Is Health Care a Human Right?

Free and open to the public.

Friday, October 10 - Saturday, October 11

The Quadrangle Club, Library
1155 E 57th Street
Chicago, Illinois 60637

This two-day symposium, presented by the Neubauer Collegium for Culture and Society and the Pozen Family Center for Human Rights, brought interdisciplinary scholars together to ask first whether there is a human right to health care. Symposium participants also explored how to define a right to health care and then who has the obligation to provide and protect this right.

Organized by UChicago Professor Daniel Brudney, Department of Philosophy and the College.

 

Symposium Schedule

Friday, October 10

8:30-9:00a      
Registration

9:00-9:15a
Welcome
Daniel Brudney, University of Chicago

9:15-10:30a
“Can a Right to Health Care be Justified by Linkage Arguments?”
James W. Nickel, University of Miami

10:30-10:45a      
Break

10:45-noon
“Still No Human Right to Health(Care): Against the Argument from Subtraction”
Gopal Sreenivasan, Duke University

12:00-1:15p
Lunch in the Solarium

1:15-2:30p
“The Health Capability Paradigm and the Right to Health Care”
Jennifer Prah Ruger, University of Pennsylvania

2:30-2:45p
Break

2:45-4:00p
"Health (Care) and Human Rights: A Fundamental Conditions Approach"
S. Matthew Liao, New York University

4:00-4:15p
Break

4:15-5:30p
“Context-Dependent Rights and Health Care”
Sarah Conly, Bowdoin College


Saturday, October 11

8:30-9:00a
Registration

9:00-9:15a
Welcome
Daniel Brudney, The University of Chicago

9:15-10:30a
“A Right to Healthcare? Participatory Politics, Progressive Policy and the Price of Loose Language”
David Reidy, University of Tennessee – Knoxville

10:30-10:45a
Break

10:45-noon
“Just Global Health: Integrating Human Rights and Common Goods in Global Health Policy”
John Tasioulas, King’s College London

12:00-1:30p
Lunch in the Solarium

1:30-3:00p
Practical Implications
Varun Gauri, World Bank

3:00-3:30p
Discussion about Next Steps
 

A symposium affiliated with Health and Human Rights in the Humanities: Building Capacity with Human Rights Principles, a project of the Neubauer Collegium for Culture and Society. Support provided by the Franke Institute for the Humanities. 

Sarah Conly is Associate Professor of Philosophy at Bowdoin College in Brunswick, ME. She teaches and writes in moral and political philosophy and is currently completing a book on whether there is a right to have more than one child.


Varun Gauri is Senior Economist with the Development Research Group of the World Bank and Co-Director of the World Development Report 2015 on Mind and Culture. His current research examines how legal institutions and conceptions of justice and human rights affect human welfare.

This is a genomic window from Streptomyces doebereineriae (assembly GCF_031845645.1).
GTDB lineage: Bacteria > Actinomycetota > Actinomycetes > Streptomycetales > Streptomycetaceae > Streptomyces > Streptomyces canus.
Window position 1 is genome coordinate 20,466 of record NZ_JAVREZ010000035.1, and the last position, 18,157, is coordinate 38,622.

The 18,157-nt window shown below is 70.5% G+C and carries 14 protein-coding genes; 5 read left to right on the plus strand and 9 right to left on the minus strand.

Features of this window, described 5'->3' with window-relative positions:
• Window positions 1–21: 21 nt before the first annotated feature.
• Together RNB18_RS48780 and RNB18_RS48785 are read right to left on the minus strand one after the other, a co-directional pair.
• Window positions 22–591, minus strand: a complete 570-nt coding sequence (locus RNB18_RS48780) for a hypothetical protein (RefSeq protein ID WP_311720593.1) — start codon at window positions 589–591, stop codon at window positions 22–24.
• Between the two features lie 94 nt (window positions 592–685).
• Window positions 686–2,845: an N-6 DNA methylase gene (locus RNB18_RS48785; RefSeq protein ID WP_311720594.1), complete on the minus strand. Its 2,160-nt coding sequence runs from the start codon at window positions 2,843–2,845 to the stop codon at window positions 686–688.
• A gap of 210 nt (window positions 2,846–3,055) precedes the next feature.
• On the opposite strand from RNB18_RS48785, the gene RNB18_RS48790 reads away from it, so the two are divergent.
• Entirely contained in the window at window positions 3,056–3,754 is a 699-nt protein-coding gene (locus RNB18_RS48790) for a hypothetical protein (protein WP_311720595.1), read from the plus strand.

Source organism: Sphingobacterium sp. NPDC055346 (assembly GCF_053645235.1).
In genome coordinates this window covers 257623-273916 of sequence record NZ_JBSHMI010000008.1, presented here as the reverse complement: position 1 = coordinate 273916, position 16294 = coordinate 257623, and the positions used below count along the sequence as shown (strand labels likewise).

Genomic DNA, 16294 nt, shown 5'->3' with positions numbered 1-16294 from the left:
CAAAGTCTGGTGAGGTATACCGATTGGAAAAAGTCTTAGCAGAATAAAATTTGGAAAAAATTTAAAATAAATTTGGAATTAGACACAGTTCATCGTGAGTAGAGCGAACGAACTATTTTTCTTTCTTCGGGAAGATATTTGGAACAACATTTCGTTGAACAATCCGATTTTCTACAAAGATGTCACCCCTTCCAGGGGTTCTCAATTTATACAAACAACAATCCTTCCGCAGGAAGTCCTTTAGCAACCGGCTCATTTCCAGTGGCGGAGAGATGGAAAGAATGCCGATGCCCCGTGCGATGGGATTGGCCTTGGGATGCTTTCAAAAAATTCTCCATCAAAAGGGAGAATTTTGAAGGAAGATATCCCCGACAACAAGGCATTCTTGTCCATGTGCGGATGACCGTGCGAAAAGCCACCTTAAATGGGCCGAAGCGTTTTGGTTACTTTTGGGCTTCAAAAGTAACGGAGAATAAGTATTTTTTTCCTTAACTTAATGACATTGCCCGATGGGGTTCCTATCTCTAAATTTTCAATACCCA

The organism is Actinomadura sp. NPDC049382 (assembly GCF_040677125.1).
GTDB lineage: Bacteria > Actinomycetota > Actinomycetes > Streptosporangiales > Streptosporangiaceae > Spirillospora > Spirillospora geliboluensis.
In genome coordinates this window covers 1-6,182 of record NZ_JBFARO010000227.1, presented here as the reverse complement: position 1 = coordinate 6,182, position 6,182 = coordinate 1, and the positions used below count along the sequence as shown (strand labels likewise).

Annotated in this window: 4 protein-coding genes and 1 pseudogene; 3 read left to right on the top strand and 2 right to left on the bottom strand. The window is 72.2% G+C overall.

S. Matthew Liao is the Director for the MA Program in Bioethics, the Associate Professor of the Center for Bioethics, and Affiliated Professor of Philosophy at New York University. 

Photo Credit: Ryan Lash


James W. Nickel is Professor of Philosophy and Law at the University of Miami, Coral Gables, FL. He teaches and writes in human rights law and theory, political philosophy, philosophy of law, and constitutional law.


David A. Reidy is Professor of Philosophy and Adjunct Professor of Political Science at the University of Tennessee. He is widely published in political and legal philosophy and has come in recent years to focus on the political philosophy of John Rawls, the philosophy of human rights and international justice, and issues in applied political and legal philosophy.  


Jennifer Prah Ruger is Associate Professor of Medical Ethics & Health Policy at the University of Pennsylvania. She is a scholar of global and domestic health policy and public health who studies problems such as equity and efficiency of health system access, financing, resource allocation, policy reform, and the social determinants of health. 


Gopal Sreenivasan is Crown Professor of Ethics at Duke University. His recent work in bioethics focuses on health and human rights, where he is skeptical; on the justice of health care rationing, which he defends; and on the injustice of inequalities in health.


John Tasioulas is Yeoh Professor of Politics, Philosophy, & Law at the Dickson Poon School of Law, King's College London and Director of the Yeoh Tiong Lay Centre for Politics, Philosophy, and Law. He has published widely in moral, legal and political philosophy, with a special focus in recent years on human rights and international law.